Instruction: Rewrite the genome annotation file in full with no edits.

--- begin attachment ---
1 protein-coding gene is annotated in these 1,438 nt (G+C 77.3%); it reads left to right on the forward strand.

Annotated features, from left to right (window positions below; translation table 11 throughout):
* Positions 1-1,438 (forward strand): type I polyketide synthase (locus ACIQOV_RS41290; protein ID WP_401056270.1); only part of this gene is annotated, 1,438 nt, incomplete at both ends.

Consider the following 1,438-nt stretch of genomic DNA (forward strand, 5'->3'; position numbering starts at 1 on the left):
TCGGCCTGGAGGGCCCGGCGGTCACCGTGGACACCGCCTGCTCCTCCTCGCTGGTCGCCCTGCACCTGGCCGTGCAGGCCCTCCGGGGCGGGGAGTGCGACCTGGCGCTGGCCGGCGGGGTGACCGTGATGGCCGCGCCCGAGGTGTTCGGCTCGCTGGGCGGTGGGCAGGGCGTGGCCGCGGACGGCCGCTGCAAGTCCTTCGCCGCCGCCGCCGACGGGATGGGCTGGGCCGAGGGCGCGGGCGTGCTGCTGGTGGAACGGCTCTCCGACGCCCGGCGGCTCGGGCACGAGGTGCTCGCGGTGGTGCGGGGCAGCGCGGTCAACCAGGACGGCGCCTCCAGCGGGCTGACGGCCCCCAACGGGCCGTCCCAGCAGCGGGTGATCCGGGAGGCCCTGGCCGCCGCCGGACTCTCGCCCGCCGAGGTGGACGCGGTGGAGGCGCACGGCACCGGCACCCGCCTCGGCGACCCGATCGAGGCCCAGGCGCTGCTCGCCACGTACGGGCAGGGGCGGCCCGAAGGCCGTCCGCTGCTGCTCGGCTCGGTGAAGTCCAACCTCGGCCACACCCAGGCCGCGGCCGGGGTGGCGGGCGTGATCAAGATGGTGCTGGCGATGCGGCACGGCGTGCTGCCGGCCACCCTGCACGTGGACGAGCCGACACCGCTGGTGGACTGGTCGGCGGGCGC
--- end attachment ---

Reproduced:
1 protein-coding gene is annotated in these 1,438 nt (G+C 77.3%); it reads left to right on the forward strand.

Annotated features, from left to right (window positions below; translation table 11 throughout):
* Positions 1-1,438 (forward strand): type I polyketide synthase (locus ACIQOV_RS41290; protein ID WP_401056270.1); only part of this gene is annotated, 1,438 nt, incomplete at both ends.

Consider the following 1,438-nt stretch of genomic DNA (forward strand, 5'->3'; position numbering starts at 1 on the left):
TCGGCCTGGAGGGCCCGGCGGTCACCGTGGACACCGCCTGCTCCTCCTCGCTGGTCGCCCTGCACCTGGCCGTGCAGGCCCTCCGGGGCGGGGAGTGCGACCTGGCGCTGGCCGGCGGGGTGACCGTGATGGCCGCGCCCGAGGTGTTCGGCTCGCTGGGCGGTGGGCAGGGCGTGGCCGCGGACGGCCGCTGCAAGTCCTTCGCCGCCGCCGCCGACGGGATGGGCTGGGCCGAGGGCGCGGGCGTGCTGCTGGTGGAACGGCTCTCCGACGCCCGGCGGCTCGGGCACGAGGTGCTCGCGGTGGTGCGGGGCAGCGCGGTCAACCAGGACGGCGCCTCCAGCGGGCTGACGGCCCCCAACGGGCCGTCCCAGCAGCGGGTGATCCGGGAGGCCCTGGCCGCCGCCGGACTCTCGCCCGCCGAGGTGGACGCGGTGGAGGCGCACGGCACCGGCACCCGCCTCGGCGACCCGATCGAGGCCCAGGCGCTGCTCGCCACGTACGGGCAGGGGCGGCCCGAAGGCCGTCCGCTGCTGCTCGGCTCGGTGAAGTCCAACCTCGGCCACACCCAGGCCGCGGCCGGGGTGGCGGGCGTGATCAAGATGGTGCTGGCGATGCGGCACGGCGTGCTGCCGGCCACCCTGCACGTGGACGAGCCGACACCGCTGGTGGACTGGTCGGCGGGCGC